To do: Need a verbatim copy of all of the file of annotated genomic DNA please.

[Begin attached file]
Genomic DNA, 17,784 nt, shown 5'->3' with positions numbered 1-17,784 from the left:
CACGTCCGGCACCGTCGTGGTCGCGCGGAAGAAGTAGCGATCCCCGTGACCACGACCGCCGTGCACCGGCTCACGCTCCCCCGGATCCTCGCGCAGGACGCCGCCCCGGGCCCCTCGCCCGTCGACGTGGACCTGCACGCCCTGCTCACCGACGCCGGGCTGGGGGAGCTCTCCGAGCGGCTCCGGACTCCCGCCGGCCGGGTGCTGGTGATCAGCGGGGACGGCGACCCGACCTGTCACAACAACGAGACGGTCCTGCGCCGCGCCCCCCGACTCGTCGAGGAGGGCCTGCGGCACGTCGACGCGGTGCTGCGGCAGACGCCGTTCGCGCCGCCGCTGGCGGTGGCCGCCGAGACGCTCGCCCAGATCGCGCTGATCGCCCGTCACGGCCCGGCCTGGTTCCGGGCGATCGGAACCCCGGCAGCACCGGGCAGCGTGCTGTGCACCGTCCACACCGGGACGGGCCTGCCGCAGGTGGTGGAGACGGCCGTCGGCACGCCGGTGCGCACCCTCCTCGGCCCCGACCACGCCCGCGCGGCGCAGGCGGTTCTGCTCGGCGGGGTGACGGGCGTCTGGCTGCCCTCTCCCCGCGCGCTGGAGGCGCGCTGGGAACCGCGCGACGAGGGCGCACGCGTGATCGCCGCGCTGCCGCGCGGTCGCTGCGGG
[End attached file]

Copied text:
Genomic DNA, 17,784 nt, shown 5'->3' with positions numbered 1-17,784 from the left:
CACGTCCGGCACCGTCGTGGTCGCGCGGAAGAAGTAGCGATCCCCGTGACCACGACCGCCGTGCACCGGCTCACGCTCCCCCGGATCCTCGCGCAGGACGCCGCCCCGGGCCCCTCGCCCGTCGACGTGGACCTGCACGCCCTGCTCACCGACGCCGGGCTGGGGGAGCTCTCCGAGCGGCTCCGGACTCCCGCCGGCCGGGTGCTGGTGATCAGCGGGGACGGCGACCCGACCTGTCACAACAACGAGACGGTCCTGCGCCGCGCCCCCCGACTCGTCGAGGAGGGCCTGCGGCACGTCGACGCGGTGCTGCGGCAGACGCCGTTCGCGCCGCCGCTGGCGGTGGCCGCCGAGACGCTCGCCCAGATCGCGCTGATCGCCCGTCACGGCCCGGCCTGGTTCCGGGCGATCGGAACCCCGGCAGCACCGGGCAGCGTGCTGTGCACCGTCCACACCGGGACGGGCCTGCCGCAGGTGGTGGAGACGGCCGTCGGCACGCCGGTGCGCACCCTCCTCGGCCCCGACCACGCCCGCGCGGCGCAGGCGGTTCTGCTCGGCGGGGTGACGGGCGTCTGGCTGCCCTCTCCCCGCGCGCTGGAGGCGCGCTGGGAACCGCGCGACGAGGGCGCACGCGTGATCGCCGCGCTGCCGCGCGGTCGCTGCGGG